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Brain Injury

Low-Level Laser Therapy Applied Transcranially to Mice following Traumatic Brain Injury Significantly Reduces Long-term Neurological Deficits

Amir Oron Department of Orthopedics, Assaf Harofeh Medical Center, Zerifin, Israel.
Uri Oron Photothera Inc., Carlsbad, California.
Jackson Streeter Photothera Inc., Carlsbad, California.
Luis De Taboada Photothera Inc., Carlsbad, California.
Alexander Alexandrovich Department of Pharmacology, School of Pharmacy, The Hebrew University of Jerusalem, Jerusalem, Israel.
Victoria Trembovler Department of Pharmacology, School of Pharmacy, The Hebrew University of Jerusalem, Jerusalem, Israel.
Esther Shohami Department of Pharmacology, School of Pharmacy, The Hebrew University of Jerusalem, Jerusalem, Israel.

To cite this paper: Amir Oron, Uri Oron, Jackson Streeter, Luis De Taboada, Alexander Alexandrovich, Victoria Trembovler, Esther Shohami. Journal of Neurotrauma. April 1, 2007, 24(4): 651-656. doi:10.1089/neu.2006.0198.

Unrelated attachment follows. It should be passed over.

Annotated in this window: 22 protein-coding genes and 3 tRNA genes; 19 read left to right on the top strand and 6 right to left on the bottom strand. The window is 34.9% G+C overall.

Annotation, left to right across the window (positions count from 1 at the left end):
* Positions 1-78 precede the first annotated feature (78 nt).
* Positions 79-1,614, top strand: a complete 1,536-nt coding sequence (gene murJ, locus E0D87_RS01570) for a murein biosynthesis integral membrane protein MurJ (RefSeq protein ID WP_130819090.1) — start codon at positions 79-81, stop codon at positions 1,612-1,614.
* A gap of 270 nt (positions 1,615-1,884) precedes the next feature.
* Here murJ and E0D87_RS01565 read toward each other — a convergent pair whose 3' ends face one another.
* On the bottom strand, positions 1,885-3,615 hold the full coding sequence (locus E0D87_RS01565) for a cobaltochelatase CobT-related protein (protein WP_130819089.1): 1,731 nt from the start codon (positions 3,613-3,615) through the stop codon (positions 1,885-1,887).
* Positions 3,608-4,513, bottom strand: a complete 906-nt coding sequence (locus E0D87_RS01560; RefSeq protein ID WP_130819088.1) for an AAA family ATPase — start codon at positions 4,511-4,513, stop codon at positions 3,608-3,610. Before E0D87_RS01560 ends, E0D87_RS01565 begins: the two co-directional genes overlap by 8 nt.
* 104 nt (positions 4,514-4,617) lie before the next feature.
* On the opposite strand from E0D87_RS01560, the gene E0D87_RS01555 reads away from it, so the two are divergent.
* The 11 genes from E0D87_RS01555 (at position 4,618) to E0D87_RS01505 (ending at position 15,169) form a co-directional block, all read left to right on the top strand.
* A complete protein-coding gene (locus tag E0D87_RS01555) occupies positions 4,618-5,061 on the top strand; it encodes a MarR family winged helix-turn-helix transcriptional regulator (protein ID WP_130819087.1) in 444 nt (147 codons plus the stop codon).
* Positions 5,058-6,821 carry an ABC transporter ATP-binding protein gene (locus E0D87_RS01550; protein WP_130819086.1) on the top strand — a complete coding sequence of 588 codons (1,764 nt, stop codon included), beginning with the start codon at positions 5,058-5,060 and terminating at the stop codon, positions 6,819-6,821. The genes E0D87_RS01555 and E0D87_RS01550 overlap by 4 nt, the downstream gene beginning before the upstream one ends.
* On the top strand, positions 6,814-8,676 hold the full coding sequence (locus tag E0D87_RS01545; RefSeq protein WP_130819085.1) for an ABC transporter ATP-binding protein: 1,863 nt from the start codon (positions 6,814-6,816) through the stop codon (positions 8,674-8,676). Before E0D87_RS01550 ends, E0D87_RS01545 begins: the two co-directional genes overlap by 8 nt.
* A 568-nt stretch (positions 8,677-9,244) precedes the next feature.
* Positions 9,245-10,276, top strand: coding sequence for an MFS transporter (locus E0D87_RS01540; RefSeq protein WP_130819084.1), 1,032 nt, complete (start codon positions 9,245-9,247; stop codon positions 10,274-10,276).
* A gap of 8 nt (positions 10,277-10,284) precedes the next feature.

Low-level laser therapy (LLLT) has been evaluated in this study as a potential therapy for traumatic brain injury (TBI). LLLT has been found to modulate various biological processes. Following TBI in mice, we assessed the hypothesis that LLLT might have a beneficial effect on their neurobehavioral and histological outcome. TBI was induced by a weight-drop device, and motor function was assessed 1 h post-trauma using a neurological severity score (NSS). Mice were then divided into three groups of eight mice each: one control group that received a sham LLLT procedure and was not irradiated; and two groups that received LLLT at two different doses (10 and 20 mW/cm2 ) transcranially. An 808-nm Ga-As diode laser was employed transcranially 4 h post-trauma to illuminate the entire cortex of the brain. Motor function was assessed up to 4 weeks, and lesion volume was measured. There were no significant changes in NSS at 24 and 48 h between the laser-treated and non-treated mice. Yet, from 5 days and up to 28 days, the NSS of the laser-treated mice were significantly lower (p < 0.05) than the traumatized control mice that were not treated with the laser. The lesion volume of the laser treated mice was significantly lower (1.4%) than the non-treated group (12.1%). Our data suggest that a non-invasive transcranial application of LLLT given 4 h following TBI provides a significant long-term functional neurological benefit. Further confirmatory trials are warranted.

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